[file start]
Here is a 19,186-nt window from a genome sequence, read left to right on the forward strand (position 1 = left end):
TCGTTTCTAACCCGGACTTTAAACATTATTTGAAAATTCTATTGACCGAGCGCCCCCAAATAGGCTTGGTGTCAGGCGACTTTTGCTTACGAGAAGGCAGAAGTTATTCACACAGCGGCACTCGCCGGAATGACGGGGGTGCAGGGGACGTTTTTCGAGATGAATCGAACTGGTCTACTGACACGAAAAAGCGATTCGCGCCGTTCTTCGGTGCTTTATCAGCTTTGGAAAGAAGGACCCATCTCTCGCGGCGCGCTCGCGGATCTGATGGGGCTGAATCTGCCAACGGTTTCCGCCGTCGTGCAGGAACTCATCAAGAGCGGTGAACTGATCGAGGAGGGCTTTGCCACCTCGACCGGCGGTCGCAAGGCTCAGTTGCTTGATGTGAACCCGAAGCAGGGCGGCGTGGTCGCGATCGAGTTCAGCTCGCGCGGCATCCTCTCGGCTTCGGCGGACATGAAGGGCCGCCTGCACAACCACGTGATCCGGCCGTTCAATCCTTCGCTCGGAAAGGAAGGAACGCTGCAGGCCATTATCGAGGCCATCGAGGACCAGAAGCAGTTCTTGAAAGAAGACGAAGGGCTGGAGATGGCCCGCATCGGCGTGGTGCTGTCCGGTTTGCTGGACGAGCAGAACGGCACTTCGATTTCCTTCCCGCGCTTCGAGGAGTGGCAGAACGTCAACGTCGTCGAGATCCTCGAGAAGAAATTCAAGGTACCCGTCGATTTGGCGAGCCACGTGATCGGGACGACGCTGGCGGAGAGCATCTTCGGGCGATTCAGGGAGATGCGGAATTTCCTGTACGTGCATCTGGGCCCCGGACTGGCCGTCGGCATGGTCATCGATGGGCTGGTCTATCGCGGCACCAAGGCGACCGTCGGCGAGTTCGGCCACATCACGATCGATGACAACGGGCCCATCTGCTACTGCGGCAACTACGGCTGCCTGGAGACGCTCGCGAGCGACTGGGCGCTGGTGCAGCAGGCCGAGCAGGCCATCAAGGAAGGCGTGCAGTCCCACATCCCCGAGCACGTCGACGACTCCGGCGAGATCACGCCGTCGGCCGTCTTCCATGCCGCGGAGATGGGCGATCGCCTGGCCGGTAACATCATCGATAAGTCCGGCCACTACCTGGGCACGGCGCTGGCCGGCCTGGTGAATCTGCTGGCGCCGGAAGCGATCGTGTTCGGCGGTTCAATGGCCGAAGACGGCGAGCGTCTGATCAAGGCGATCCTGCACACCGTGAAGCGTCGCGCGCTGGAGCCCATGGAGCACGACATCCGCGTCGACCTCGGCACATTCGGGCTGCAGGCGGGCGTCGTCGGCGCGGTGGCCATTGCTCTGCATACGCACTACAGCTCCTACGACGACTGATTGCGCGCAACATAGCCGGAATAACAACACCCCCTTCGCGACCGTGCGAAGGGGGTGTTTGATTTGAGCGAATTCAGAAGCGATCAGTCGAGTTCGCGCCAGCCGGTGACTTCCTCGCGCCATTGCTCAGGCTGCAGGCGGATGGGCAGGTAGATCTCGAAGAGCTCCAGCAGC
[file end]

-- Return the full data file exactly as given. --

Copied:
Here is a 19,186-nt window from a genome sequence, read left to right on the forward strand (position 1 = left end):
TCGTTTCTAACCCGGACTTTAAACATTATTTGAAAATTCTATTGACCGAGCGCCCCCAAATAGGCTTGGTGTCAGGCGACTTTTGCTTACGAGAAGGCAGAAGTTATTCACACAGCGGCACTCGCCGGAATGACGGGGGTGCAGGGGACGTTTTTCGAGATGAATCGAACTGGTCTACTGACACGAAAAAGCGATTCGCGCCGTTCTTCGGTGCTTTATCAGCTTTGGAAAGAAGGACCCATCTCTCGCGGCGCGCTCGCGGATCTGATGGGGCTGAATCTGCCAACGGTTTCCGCCGTCGTGCAGGAACTCATCAAGAGCGGTGAACTGATCGAGGAGGGCTTTGCCACCTCGACCGGCGGTCGCAAGGCTCAGTTGCTTGATGTGAACCCGAAGCAGGGCGGCGTGGTCGCGATCGAGTTCAGCTCGCGCGGCATCCTCTCGGCTTCGGCGGACATGAAGGGCCGCCTGCACAACCACGTGATCCGGCCGTTCAATCCTTCGCTCGGAAAGGAAGGAACGCTGCAGGCCATTATCGAGGCCATCGAGGACCAGAAGCAGTTCTTGAAAGAAGACGAAGGGCTGGAGATGGCCCGCATCGGCGTGGTGCTGTCCGGTTTGCTGGACGAGCAGAACGGCACTTCGATTTCCTTCCCGCGCTTCGAGGAGTGGCAGAACGTCAACGTCGTCGAGATCCTCGAGAAGAAATTCAAGGTACCCGTCGATTTGGCGAGCCACGTGATCGGGACGACGCTGGCGGAGAGCATCTTCGGGCGATTCAGGGAGATGCGGAATTTCCTGTACGTGCATCTGGGCCCCGGACTGGCCGTCGGCATGGTCATCGATGGGCTGGTCTATCGCGGCACCAAGGCGACCGTCGGCGAGTTCGGCCACATCACGATCGATGACAACGGGCCCATCTGCTACTGCGGCAACTACGGCTGCCTGGAGACGCTCGCGAGCGACTGGGCGCTGGTGCAGCAGGCCGAGCAGGCCATCAAGGAAGGCGTGCAGTCCCACATCCCCGAGCACGTCGACGACTCCGGCGAGATCACGCCGTCGGCCGTCTTCCATGCCGCGGAGATGGGCGATCGCCTGGCCGGTAACATCATCGATAAGTCCGGCCACTACCTGGGCACGGCGCTGGCCGGCCTGGTGAATCTGCTGGCGCCGGAAGCGATCGTGTTCGGCGGTTCAATGGCCGAAGACGGCGAGCGTCTGATCAAGGCGATCCTGCACACCGTGAAGCGTCGCGCGCTGGAGCCCATGGAGCACGACATCCGCGTCGACCTCGGCACATTCGGGCTGCAGGCGGGCGTCGTCGGCGCGGTGGCCATTGCTCTGCATACGCACTACAGCTCCTACGACGACTGATTGCGCGCAACATAGCCGGAATAACAACACCCCCTTCGCGACCGTGCGAAGGGGGTGTTTGATTTGAGCGAATTCAGAAGCGATCAGTCGAGTTCGCGCCAGCCGGTGACTTCCTCGCGCCATTGCTCAGGCTGCAGGCGGATGGGCAGGTAGATCTCGAAGAGCTCCAGCAGC